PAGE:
How the heck does shaving it off tally with dealing with it for the rest of your life? Is this some sort of "of you shave it, it grows back thicker" tosh?

I'm a premature bald guy. If I'd known that shaving my head in my 20's would have stopped me going bald I'd have been all over that poo poo!

But seriously, unless you are shaving with a lawnmower you are very unlikely to affect the follicles in your skin where the hair grows.

Mr Darcy
Feb 8, 2006


Has anyone else had the thing where every person you speak to had an early baby while you are still getting the home sorted for the new arrival. Then when you are into the final week or so everyone you speak to had a late first baby? It's like it's some sort of conspiracy to cause us more stress.

The due date is tomorrow, so it's not looking to be an early baby.

Mr Darcy
Feb 8, 2006


That's exactly what I mean!

I'm sure all the people we remember telling us they had an early baby we are just remembering because of confirmation bias when we were in no way organised for the kid. Now we are into the waiting phase and just want to get on with things, it seems that everyone is talking about post due date births. Including most of you lot! :-)

Mr Darcy
Feb 8, 2006


It's been a long slog, but at 1:16am today a new little man came our lives. Weighing 7lbs on the dot, after a 23 hour labour that ended with suction and a serious incision, Alexander James Darcy was born. Mum and baby both doing well (dad bloody shattered!).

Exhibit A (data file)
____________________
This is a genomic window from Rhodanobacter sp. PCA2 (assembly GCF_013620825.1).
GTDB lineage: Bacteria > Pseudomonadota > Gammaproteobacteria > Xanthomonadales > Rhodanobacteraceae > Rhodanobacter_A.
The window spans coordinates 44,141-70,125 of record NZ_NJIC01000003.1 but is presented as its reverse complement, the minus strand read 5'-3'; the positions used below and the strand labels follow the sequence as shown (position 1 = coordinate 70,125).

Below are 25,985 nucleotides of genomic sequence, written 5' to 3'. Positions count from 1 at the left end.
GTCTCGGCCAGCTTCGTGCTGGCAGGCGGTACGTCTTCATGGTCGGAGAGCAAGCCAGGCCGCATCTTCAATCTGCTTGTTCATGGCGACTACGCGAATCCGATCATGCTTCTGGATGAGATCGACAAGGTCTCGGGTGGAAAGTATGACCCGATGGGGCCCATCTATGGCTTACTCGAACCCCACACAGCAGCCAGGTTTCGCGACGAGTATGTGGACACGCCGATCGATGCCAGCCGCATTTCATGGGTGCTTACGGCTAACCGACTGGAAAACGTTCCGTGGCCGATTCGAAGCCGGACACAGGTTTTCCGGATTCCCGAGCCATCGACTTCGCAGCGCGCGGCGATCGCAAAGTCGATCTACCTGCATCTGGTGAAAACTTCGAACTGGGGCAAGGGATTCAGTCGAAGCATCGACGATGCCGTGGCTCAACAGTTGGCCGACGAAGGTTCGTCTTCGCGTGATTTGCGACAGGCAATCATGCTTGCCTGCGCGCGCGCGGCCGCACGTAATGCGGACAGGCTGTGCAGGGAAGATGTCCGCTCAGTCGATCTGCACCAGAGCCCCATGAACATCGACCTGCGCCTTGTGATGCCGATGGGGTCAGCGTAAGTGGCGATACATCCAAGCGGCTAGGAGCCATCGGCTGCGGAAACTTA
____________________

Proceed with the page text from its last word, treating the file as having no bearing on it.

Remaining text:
The poor thing was about 2 hours old when the pic here was taken, I don't think he knew what to make of the camera autofocus light (I didn't use flash).

Mr Darcy
Feb 8, 2006


PeachyKeen posted:

Congratulations on the new wee man Mr Darcy, he's gorgeous.

I'm finally logging on to post after being such a loooong time lurker round here. I'm now 31weeks pregnant and really happy. So far I've been really lucky and had such an easy pregnancy but in the last 4-5 days I've just been really off and I'm trying to work out if this is just a third trimester thing.

I'm waking up with a really sore throat and getting intermittent headaches, was actually sick for the first time all pregnancy yesterday and I generally just feel fuzzy and not myself. I'm going in for a glucose test on Thursday due to a border line high result, but my Midwife (I'm in the UK so she's my standard carer) isn't worried at all, she thinks it's just because she took my bloods straight after I'd eaten breakfast. But now I'm paranoid, could me feeling so off-colour be a sign of something to worry about with the blood results?

Thanks :-)
Although I knew from neices and nephews that babies are wriggly little things. It's a whole new game when you are the person who has to sort them out. Handing back to mum and dad is so much easier. I spent a couple of hours today walking up and down the maternity ward because walking soothed him and it allowed Mrs. D. To have dinner and sleep for a bit.

Re: iffyness. Following what the poster above suggested, what colour is your urine? It should be a very light yellow colour. If it's a dark yellow or orange then more water is needed.

Mr Darcy
Feb 8, 2006